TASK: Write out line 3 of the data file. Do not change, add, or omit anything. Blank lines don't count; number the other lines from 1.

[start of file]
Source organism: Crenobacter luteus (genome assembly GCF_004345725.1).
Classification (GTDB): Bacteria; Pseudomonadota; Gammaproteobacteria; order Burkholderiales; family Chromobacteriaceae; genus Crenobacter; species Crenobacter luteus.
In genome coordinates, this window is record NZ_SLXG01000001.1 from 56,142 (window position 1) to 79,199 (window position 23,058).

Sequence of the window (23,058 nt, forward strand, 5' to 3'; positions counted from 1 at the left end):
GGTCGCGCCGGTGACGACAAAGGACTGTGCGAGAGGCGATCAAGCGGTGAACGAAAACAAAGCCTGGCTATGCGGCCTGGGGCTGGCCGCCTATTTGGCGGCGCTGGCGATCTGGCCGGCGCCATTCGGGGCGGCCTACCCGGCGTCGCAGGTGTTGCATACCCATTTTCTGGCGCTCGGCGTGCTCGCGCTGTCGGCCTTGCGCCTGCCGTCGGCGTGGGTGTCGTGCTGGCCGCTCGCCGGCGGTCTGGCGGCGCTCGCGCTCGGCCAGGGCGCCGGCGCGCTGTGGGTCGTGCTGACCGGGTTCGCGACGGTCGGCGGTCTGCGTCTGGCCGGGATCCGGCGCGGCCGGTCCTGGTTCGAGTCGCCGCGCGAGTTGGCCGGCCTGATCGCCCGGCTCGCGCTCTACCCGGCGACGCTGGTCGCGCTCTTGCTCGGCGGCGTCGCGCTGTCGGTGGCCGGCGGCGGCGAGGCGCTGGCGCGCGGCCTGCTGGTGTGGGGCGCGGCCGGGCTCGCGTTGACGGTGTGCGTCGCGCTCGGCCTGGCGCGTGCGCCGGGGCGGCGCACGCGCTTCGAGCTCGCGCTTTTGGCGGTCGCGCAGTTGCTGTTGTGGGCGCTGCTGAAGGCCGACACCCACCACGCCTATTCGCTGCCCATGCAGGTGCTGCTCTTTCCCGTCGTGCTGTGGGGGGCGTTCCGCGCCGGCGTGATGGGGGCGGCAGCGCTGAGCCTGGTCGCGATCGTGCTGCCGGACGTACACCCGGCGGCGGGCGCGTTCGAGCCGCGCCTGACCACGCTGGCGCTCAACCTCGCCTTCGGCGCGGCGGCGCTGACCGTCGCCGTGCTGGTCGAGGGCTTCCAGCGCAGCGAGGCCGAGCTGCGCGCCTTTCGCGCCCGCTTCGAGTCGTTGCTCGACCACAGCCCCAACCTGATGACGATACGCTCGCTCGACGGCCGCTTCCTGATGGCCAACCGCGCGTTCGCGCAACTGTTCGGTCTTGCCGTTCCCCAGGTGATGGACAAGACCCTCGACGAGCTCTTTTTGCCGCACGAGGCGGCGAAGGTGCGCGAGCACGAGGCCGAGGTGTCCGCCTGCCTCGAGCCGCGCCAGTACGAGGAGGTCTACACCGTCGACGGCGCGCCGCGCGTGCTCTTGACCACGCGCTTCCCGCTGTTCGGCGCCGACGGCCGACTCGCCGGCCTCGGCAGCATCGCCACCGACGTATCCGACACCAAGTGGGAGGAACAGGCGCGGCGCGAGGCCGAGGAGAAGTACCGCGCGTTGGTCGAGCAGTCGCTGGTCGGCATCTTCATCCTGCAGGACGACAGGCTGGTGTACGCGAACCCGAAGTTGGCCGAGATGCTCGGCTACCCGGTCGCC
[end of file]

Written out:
In genome coordinates, this window is record NZ_SLXG01000001.1 from 56,142 (window position 1) to 79,199 (window position 23,058).